Remembrance Day Reflections: Juliane Okot BitekPosted: November 11, 2013
ZP Guest Editor – Juliane Okot Bitek
Forgetting and Remembrance Day
I used to think that Remembrance Day was restricted to soldiers lost in the wars that Canada was involved in. I used to wish that I could remember my brother on Remembrance Day, in a public way, as one of a family who had lost one of its brightest and as one of a community which had lost hundreds and thousands of men and women in the various wars that were fought in my homeland of Uganda. I wanted desperately to claim Remembrance Day for us, because we too had lost a great love and a great life. But I thought it was an imposition, so I wore red poppies like everyone else and reflected on the Canadian dead and listened to speeches about how the veterans had fought for our freedom and how we owe them the comforts of our lives.
I heard my brother call out to me on a sunny morning, just after a high school assembly as me and my friends made our way to class. I looked about. I didn’t see. My brother called out again. It was an urgent call, loud. I turned around, asked one of my friends if she’d heard my name being called. No, she said. She didn’t hear anything. A couple of days later, I was picked up from school and taken home. My brother had been shot.
My brother, Keny, was an officer in the Uganda National Liberation Army, the post-Idi Amin government army. Story was that he was in Fort Portal, a town in western Uganda, and that officers did not usually fight on the frontline. Story was that my brother and other officers were on the frontline, fighting the guerrillas that would eventually make up the current government of Yoweri Museveni. Story was that my brother was shot in that battle, and that he wasn’t the only one. The weekend of Keny’s funeral, there were eight other funerals for eight others killed from the same region – the Acholi region of northern Uganda. It was a sunny day, no evidence of rain for days to come; it was hot. The kind of day that evoked memories of my brother walking with his wife and toddler to his hut during the funeral rites of my father, scant months before. There was a gun salute, I think, with the solemnity befitting an officer. And it wasn’t a grey day, it wasn’t November. The ache from losing my brother would remain just under my skin for years.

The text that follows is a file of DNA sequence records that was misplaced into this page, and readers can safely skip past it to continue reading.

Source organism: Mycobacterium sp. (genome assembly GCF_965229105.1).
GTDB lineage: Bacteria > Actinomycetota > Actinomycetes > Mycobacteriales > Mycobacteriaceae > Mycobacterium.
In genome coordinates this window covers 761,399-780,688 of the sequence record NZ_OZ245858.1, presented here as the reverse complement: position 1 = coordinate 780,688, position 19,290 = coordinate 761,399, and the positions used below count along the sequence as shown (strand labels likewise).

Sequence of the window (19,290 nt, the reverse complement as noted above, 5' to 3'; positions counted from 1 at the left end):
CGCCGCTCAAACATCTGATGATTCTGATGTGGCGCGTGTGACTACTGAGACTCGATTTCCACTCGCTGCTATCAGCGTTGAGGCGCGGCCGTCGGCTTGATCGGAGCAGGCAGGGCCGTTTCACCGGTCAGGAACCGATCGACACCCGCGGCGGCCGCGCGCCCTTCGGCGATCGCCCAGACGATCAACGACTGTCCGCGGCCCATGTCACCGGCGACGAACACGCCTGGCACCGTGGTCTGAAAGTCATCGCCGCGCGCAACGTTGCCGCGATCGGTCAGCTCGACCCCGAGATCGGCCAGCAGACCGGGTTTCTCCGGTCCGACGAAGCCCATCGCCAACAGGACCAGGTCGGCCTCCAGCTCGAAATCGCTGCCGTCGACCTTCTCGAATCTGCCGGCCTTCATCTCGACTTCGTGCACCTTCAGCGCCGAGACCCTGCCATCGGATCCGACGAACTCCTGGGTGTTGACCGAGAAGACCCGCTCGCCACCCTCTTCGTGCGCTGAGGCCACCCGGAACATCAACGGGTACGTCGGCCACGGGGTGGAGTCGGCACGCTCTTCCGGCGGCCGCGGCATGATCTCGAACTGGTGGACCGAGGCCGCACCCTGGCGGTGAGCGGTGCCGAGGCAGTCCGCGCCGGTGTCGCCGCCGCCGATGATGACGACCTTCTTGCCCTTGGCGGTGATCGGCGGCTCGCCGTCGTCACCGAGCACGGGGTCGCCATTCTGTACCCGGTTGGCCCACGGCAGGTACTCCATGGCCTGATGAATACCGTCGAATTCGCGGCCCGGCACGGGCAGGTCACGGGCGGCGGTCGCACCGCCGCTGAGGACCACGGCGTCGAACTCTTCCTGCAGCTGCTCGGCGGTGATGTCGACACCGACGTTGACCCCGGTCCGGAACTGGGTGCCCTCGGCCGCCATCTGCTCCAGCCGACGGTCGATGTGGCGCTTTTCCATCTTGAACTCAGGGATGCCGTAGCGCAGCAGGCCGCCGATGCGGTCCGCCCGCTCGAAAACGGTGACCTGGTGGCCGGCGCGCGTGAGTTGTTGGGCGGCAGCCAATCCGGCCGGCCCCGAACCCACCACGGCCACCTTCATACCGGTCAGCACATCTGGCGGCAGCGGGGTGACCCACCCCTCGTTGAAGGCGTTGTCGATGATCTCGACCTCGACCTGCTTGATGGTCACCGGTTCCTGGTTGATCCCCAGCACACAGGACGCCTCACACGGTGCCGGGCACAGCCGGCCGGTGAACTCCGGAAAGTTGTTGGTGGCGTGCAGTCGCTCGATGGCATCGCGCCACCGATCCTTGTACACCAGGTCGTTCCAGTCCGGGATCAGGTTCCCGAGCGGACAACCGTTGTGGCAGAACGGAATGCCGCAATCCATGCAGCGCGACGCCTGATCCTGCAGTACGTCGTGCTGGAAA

I wanted to be a soldier once. When the Canadian military would set up a booth seeking to attract students from the University of British Columbia in Vancouver. I’d pick up a brochure, take the fridge magnet or the pen they offered, the type that came with sticky notes at the other side. I wanted the chance to join the army and make it as high up as my brother might have done.
Remembrance Day in Canada is usually celebrated with wreaths and the marching of proud veterans who are often shuffling along with age and carried along with pride. Black and white film clips from the First and Second World Wars, Korea; video clips from Afghanistan. News channels often focus on the celebration of our soldiers’ efforts at the local cenotaph where a solemn declaration, carved in stone, is ignored for most of the year. Often it’s raining – a grey day, a grey month, a grey time for families who think of November 11th as a national marker for those they loved and lost, and for those who never returned whole.
Sometime after my brother Keny‘s funeral, I returned to school and tried to melt back into normal. The deaths of my brother and father in such quick succession would’ve been hard to ignore but Ugandans have weathered loss for so long and we know how to pick up, keep moving, keep smiling, keep going. Our English teacher gave us a composition exercise in which we were to write a story that ended with lines from the title of Kenyan poet, Jared Angira’s poem, “No Coffin, No Grave”. We had to write a story that was true, from our own experience, no less. What came pouring out of me was the story of losing my brother. I wrote about my sister-in-law who had gone to identify his body, and I could hear her wracked in pain as she narrated her experience. I wrote about how she identified my brother by a bracelet that she had given him. How it was that he had to be buried quickly, how it had to be a closed coffin affair. And how it was that we never had the chance to say goodbye – not really.
Keny had come to visit me in school the term before. He had come in full military regalia. He stood up when he saw me – and saluted. I saluted back – and giggled. He wanted to know how I was, if there was anyone bothering me. And if there was, I was to promise that he’d take care of it. You know how big brothers are – bragging, seemingly full of themselves. He told me not to worry about anything, that I’d be alright. Perhaps Keny had come to say goodbye, and I didn’t know – I did not know that.